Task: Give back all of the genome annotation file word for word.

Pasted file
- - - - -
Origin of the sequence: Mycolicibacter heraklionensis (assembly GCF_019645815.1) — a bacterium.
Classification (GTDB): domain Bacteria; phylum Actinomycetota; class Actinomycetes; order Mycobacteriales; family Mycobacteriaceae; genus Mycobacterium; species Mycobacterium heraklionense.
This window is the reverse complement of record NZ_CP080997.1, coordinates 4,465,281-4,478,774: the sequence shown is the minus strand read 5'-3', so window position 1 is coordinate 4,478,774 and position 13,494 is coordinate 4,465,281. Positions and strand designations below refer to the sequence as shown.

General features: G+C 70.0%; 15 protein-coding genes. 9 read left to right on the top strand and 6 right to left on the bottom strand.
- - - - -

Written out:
Origin of the sequence: Mycolicibacter heraklionensis (assembly GCF_019645815.1) — a bacterium.
Classification (GTDB): domain Bacteria; phylum Actinomycetota; class Actinomycetes; order Mycobacteriales; family Mycobacteriaceae; genus Mycobacterium; species Mycobacterium heraklionense.
This window is the reverse complement of record NZ_CP080997.1, coordinates 4,465,281-4,478,774: the sequence shown is the minus strand read 5'-3', so window position 1 is coordinate 4,478,774 and position 13,494 is coordinate 4,465,281. Positions and strand designations below refer to the sequence as shown.

General features: G+C 70.0%; 15 protein-coding genes. 9 read left to right on the top strand and 6 right to left on the bottom strand.